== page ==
J. L. BELL is a Massachusetts writer who specializes in (among other things) the start of the American Revolution in and around Boston. He is particularly interested in the experiences of children in 1765-75. He has published scholarly papers and popular articles for both children and adults. He was consultant for an episode of History Detectives, and contributed to a display at Minute Man National Historic Park.

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Friday, February 28, 2020

“Natives at the Siege” talk in Cambridge, 12 Mar.

On Thursday, 12 March, I’ll speak at the Longfellow House–Washington’s Headquarters National Historic Site in Cambridge on the topic of “Native Americans at the Siege of Boston.”

This is the latest of the annual talks I’ve given at that site to commemorate the anniversary of Evacuation Day.

The description we came up with:
Indigenous Americans fought in the Revolutionary War months before Gen. George Washington arrived in Cambridge. They came to the siege as members of their towns’ militia, in companies from “praying towns,” and as emissaries to confer with Washington, John Adams, James Bowdoin, and other Continental leaders. This talk examines the work of David Lamson, Captain Jehoiakim Yokum, Colonel Louis Akiatonharónkwen, and other Native Americans active in the first campaign of the Revolutionary War.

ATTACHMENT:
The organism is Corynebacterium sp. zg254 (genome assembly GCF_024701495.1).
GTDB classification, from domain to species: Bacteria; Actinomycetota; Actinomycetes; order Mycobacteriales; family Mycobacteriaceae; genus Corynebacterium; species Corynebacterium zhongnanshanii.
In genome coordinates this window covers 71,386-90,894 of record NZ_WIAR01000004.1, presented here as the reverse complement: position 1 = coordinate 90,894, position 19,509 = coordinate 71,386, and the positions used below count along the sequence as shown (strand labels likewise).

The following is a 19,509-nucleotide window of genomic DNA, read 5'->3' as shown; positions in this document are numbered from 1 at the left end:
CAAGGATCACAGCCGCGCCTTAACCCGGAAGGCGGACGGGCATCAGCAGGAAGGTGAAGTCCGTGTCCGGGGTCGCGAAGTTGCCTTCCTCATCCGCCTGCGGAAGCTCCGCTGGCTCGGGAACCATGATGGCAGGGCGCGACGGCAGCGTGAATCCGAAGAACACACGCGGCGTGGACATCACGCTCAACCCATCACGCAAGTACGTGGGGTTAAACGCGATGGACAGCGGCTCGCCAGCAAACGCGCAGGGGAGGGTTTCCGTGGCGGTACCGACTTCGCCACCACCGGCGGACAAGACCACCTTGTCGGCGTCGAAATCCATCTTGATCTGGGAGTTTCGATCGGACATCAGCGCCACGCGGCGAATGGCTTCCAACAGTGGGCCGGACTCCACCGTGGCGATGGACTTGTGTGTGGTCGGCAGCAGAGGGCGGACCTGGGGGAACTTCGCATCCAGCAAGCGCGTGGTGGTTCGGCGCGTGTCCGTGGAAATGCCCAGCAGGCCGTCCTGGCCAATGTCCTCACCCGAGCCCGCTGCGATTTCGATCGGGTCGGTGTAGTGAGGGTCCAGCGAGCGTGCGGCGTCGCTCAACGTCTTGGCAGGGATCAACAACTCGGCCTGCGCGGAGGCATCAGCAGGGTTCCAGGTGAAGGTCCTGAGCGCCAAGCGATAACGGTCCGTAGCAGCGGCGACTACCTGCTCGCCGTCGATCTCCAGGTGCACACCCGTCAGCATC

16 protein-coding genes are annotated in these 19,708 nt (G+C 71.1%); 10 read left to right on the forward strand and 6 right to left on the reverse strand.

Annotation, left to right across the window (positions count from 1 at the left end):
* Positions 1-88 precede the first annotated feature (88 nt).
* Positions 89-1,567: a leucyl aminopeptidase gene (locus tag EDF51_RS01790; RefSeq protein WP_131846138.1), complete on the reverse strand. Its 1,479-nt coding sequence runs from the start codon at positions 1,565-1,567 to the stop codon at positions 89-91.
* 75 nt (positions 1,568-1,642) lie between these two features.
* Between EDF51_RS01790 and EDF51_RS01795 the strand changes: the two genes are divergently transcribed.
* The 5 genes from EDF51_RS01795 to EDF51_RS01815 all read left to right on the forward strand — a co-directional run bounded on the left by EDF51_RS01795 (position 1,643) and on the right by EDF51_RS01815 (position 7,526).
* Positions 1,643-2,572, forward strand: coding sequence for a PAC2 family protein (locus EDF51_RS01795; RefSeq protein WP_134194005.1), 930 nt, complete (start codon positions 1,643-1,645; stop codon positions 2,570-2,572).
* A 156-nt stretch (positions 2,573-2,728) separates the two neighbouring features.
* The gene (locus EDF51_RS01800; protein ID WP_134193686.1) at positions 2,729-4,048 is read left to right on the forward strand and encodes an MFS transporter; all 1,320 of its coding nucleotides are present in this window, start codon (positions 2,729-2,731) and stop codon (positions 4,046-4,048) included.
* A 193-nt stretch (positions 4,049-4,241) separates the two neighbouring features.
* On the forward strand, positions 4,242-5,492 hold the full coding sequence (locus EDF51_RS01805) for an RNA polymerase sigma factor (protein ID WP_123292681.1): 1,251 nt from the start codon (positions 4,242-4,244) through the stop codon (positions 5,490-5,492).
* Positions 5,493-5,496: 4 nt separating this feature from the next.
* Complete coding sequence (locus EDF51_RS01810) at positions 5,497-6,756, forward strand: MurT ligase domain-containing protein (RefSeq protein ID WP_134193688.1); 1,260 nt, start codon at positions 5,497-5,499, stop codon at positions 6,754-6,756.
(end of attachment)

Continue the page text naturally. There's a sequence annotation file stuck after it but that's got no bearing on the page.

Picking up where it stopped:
I’ll draw on a couple of hefty National Park Service studies: George Quintal’s Patriots of Color: ”A Peculiar Beauty and Merit”: African Americans and Native Americans at Battle Road & Bunker Hill and my own Gen. George Washington’s Home and Headquarters—Cambridge, Massachusetts. I’ve also found some new stories about Native soldiers on the Continental side in the first year of the war.

This talk will start at 6:30 P.M., when Cambridge parking becomes a little more possible. It’s free and open to the public, but there’s limited seating, so the site asks people to reserve a seat by calling 617-876-4491 or emailing long_reservations@nps.gov. I believe the talk will be recorded and eventually shared online, but that will take some time.

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